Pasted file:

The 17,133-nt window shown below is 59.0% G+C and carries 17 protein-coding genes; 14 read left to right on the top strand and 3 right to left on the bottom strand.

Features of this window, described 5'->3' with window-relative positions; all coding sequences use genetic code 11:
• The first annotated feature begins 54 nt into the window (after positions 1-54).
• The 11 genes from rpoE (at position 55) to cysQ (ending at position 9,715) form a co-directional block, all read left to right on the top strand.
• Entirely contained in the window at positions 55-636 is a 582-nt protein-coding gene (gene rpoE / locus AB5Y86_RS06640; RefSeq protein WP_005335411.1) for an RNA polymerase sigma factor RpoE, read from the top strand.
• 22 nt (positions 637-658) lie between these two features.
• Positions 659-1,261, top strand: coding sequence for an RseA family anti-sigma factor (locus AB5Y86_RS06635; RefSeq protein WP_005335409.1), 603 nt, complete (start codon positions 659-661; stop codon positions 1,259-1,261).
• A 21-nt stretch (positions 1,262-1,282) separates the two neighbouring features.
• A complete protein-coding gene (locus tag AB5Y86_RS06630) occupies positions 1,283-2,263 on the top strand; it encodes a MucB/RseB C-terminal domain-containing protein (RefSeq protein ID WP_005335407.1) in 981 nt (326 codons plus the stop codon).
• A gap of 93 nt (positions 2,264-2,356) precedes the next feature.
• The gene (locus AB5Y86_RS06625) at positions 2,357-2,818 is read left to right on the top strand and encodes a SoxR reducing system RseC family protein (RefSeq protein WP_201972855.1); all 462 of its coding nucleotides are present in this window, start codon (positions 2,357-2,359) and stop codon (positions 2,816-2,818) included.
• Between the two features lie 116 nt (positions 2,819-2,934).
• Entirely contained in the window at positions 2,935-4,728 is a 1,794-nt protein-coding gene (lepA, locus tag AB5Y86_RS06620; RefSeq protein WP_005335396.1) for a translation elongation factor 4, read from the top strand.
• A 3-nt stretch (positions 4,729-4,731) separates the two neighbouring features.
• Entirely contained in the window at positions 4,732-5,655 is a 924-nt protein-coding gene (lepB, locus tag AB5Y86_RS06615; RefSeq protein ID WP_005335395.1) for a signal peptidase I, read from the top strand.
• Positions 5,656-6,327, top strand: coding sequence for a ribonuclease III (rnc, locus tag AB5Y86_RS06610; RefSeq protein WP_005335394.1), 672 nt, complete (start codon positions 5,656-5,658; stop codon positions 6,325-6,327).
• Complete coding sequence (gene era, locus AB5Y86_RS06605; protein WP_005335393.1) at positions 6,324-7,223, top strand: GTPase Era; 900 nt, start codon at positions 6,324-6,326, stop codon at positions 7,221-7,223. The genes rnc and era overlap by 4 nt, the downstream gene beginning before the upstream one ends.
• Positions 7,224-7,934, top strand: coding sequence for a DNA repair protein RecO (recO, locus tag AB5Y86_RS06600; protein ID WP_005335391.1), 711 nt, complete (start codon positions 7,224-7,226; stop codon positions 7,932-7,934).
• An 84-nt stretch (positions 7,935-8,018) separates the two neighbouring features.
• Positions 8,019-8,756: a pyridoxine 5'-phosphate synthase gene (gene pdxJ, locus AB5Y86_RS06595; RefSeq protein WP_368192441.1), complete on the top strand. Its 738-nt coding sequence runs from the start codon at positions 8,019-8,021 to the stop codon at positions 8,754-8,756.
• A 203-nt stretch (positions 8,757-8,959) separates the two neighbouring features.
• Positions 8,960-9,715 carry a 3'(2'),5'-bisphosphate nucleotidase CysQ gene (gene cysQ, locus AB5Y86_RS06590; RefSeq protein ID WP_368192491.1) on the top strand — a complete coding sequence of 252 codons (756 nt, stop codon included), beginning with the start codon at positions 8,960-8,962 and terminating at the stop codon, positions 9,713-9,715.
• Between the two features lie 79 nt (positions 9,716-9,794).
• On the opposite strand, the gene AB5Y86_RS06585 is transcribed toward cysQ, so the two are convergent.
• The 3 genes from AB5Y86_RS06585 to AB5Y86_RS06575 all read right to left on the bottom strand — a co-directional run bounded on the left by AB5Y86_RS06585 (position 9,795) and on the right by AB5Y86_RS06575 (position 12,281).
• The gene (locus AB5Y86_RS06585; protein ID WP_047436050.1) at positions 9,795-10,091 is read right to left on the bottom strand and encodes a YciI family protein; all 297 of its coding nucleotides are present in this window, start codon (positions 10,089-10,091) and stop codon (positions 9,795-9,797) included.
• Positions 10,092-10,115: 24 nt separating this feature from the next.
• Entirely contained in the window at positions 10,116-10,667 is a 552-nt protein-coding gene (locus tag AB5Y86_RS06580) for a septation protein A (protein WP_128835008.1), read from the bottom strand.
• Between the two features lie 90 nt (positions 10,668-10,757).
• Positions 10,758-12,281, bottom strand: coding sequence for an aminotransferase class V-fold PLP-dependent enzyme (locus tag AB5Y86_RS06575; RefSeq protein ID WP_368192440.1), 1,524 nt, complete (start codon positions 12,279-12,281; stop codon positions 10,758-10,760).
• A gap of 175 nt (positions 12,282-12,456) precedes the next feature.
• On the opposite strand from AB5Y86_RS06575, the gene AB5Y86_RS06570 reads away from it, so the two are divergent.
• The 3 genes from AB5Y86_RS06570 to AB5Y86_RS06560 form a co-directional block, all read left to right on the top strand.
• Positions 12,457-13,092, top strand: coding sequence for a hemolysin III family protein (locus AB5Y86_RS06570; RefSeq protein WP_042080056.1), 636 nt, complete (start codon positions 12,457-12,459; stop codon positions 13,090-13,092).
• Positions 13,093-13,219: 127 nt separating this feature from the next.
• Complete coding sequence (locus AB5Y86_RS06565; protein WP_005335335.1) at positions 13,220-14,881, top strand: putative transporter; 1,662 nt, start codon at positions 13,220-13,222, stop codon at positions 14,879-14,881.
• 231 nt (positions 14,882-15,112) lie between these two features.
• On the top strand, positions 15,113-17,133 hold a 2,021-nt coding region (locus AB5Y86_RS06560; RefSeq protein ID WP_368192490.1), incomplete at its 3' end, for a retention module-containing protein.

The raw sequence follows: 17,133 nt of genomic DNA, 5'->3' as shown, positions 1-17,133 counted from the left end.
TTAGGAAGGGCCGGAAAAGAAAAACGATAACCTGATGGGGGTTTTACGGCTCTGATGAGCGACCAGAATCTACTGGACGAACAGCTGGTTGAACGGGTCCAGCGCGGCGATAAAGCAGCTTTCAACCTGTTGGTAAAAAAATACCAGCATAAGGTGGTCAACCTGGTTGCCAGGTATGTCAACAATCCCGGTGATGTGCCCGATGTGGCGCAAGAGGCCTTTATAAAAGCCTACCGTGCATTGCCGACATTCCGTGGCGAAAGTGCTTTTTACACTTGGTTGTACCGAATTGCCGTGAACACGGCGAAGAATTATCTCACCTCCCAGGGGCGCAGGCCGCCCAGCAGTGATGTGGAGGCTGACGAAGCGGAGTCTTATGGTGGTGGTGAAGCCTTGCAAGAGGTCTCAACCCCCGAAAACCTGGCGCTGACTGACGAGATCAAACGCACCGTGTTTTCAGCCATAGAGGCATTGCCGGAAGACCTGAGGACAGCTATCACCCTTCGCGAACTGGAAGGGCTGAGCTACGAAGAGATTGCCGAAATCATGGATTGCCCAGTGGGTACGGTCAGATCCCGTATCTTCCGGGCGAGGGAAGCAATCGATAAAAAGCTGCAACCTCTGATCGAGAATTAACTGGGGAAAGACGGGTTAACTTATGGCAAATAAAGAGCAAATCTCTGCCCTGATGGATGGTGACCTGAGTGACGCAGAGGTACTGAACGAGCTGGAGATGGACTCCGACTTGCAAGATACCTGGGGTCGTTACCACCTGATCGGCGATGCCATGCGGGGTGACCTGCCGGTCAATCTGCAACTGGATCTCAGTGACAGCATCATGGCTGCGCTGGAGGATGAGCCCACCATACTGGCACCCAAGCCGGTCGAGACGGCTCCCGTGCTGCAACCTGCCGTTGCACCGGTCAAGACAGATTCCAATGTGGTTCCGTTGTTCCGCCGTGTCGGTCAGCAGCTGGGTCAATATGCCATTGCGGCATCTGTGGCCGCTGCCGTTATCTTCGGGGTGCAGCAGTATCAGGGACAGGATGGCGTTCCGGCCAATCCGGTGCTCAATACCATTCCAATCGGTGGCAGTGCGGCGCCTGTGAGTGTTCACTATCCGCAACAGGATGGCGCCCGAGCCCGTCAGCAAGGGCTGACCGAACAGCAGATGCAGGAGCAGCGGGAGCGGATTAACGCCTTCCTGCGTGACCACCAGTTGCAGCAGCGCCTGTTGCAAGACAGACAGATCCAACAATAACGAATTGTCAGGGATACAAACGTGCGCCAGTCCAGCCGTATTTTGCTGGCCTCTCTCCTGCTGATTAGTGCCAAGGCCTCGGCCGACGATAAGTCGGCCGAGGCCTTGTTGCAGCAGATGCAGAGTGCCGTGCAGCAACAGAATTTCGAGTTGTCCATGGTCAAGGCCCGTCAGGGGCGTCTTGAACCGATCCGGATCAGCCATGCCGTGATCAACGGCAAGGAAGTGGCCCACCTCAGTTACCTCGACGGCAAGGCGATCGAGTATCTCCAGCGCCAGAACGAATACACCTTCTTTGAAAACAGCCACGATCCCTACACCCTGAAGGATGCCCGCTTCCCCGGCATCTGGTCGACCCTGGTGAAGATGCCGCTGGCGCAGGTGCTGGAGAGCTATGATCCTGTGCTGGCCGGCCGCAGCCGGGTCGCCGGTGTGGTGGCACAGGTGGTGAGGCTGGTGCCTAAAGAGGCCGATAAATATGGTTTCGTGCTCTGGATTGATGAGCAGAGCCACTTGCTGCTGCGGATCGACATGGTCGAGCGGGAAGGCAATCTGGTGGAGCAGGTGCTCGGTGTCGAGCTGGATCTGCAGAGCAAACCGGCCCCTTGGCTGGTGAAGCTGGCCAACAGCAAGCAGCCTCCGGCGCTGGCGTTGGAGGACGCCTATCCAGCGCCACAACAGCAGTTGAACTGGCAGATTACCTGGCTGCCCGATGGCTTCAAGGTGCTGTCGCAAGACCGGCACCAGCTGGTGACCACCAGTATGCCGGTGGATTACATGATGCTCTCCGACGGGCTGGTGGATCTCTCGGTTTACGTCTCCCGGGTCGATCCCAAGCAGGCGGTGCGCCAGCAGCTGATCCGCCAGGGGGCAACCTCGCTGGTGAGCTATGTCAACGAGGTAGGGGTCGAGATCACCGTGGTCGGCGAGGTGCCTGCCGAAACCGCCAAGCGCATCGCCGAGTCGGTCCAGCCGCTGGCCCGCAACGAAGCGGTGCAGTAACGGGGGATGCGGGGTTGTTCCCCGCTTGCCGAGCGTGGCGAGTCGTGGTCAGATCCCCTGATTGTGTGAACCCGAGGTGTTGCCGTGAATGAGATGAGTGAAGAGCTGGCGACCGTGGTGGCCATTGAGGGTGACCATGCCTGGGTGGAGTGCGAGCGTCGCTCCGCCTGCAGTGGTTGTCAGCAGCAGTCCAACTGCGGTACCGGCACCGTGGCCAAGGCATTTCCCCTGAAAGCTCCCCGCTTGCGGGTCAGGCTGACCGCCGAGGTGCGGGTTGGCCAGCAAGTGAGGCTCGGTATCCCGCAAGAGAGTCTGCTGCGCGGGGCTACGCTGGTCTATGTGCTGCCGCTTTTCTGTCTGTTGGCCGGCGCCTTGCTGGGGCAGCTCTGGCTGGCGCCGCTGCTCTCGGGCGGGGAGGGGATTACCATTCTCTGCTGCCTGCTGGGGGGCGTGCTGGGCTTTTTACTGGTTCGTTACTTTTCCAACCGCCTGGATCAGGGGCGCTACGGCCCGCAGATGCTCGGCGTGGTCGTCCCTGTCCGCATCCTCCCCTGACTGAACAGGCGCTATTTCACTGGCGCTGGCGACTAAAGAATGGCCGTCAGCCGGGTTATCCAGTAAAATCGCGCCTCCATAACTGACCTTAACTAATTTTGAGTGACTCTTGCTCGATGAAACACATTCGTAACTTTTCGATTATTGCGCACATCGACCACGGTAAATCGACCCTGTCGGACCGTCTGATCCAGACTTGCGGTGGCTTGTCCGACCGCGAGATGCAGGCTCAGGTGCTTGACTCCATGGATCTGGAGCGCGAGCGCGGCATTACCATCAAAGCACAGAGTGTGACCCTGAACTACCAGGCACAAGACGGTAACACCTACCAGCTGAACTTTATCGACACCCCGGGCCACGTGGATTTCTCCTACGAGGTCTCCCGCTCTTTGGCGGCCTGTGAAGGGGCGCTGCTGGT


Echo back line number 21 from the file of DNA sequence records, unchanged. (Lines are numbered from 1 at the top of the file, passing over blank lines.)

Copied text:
• A 203-nt stretch (positions 8,757-8,959) separates the two neighbouring features.